Investing in Toronto's future
Just under a month ago, I celebrated my eighteenth birthday. No, you won't be seeing me in bars anytime soon, but you may spot me at a polling station for the first time this October. For many young people in our city, the 2010 municipal election marks the first time their right to vote is realized. However, this doesn't necessarily tell us who they will vote for or even whether they will show up.
Prior to October, the only voting experience these teens will have had is for Student Council or Canadian Idol.
Although the mayoral race may have started out much like a student council election with Adam Giambrone's YouTube debut, it takes more than a little humour and a dab of youthfulness to win over young voters. If Toronto’s next mayor wants the support of the city’s young people, he or she will need to start listening to, and, more importantly, start acting on their concerns.
Amid TTC fare hikes, rising child poverty rates, gang violence, and a lack of employment opportunities for teens, simply focusing on youth issues could take up a candidate’s entire platform.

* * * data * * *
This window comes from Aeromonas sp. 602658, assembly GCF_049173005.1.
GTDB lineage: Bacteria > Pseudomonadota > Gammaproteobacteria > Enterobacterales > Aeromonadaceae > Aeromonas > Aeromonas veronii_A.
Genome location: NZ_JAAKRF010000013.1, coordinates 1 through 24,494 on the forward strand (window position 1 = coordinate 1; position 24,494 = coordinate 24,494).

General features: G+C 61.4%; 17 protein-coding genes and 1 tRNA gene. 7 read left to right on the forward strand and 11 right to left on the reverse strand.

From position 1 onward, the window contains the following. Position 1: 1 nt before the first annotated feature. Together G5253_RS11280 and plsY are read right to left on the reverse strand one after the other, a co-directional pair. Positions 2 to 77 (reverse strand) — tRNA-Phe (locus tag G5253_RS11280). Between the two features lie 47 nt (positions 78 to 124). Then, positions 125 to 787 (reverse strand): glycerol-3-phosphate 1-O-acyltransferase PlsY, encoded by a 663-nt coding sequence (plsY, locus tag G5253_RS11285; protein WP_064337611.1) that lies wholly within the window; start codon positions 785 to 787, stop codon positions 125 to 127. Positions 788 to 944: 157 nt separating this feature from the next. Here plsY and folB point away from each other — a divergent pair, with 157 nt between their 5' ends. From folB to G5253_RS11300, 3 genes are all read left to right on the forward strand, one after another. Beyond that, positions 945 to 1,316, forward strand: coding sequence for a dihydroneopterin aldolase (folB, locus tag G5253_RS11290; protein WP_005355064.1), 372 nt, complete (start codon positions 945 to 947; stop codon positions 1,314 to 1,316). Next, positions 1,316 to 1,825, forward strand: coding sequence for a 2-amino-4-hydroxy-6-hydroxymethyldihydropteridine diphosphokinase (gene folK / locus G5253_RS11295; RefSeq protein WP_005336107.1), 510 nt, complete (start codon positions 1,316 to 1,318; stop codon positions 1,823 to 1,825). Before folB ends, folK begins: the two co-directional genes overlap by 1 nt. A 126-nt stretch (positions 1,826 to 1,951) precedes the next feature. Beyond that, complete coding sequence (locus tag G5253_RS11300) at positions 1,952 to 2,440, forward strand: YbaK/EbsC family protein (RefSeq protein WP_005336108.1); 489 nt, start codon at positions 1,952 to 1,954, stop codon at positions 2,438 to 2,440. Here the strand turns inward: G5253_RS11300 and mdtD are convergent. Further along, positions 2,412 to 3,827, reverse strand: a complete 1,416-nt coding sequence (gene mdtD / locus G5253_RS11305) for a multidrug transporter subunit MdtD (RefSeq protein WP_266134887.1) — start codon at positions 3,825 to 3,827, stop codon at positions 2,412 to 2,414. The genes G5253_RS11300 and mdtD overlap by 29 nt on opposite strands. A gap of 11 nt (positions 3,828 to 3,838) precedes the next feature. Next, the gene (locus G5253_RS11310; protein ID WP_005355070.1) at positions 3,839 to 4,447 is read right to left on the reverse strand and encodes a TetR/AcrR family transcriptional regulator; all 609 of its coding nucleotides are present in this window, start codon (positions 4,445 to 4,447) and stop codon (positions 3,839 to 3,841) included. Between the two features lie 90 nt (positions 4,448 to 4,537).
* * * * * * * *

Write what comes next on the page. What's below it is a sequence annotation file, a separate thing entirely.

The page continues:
But as it stands, no candidate has taken a firm stance on supporting Toronto’s young people.
There have, however, been those like Giorgio Mammoliti who have already shut out teens by proposing a curfew. Rather than supporting more effective community programming, Mammoliti dismisses them for harsh measures that alienate rather than help.
Let’s engage today’s youth – not lock them up.
The problem stems not only from the candidates, but also from the organization of our government.
“The outcry always comes after the policies are implemented,” says Kamakshi Ganesan, a Grade 12 student who looks forward to voting for her first time. “Teens need to be the ones helping to draft policies. Otherwise, we’ll keep having governments that think they know what is best for us.”
With Giambrone out of the race, the average age of this year’s mayoral contenders is 49 – 31 years older than our city’s first-time voters. Although they may not be able to connect to current youth on a personal level, there is still room to include youth issues in the race.
But it’s not just about listening to youth, or using feel-good language like “consultation” or “representation.” It’s about legitimately ensuring that the needs of young people are heard and acted upon, during the campaign and especially in the next four years. Investing in youth today ensures a more prosperous city in the future. It also ensures a loyal body of voters in the next election – and the one after that.
Open your eyes, candidates: a new generation of voters is hungry for change.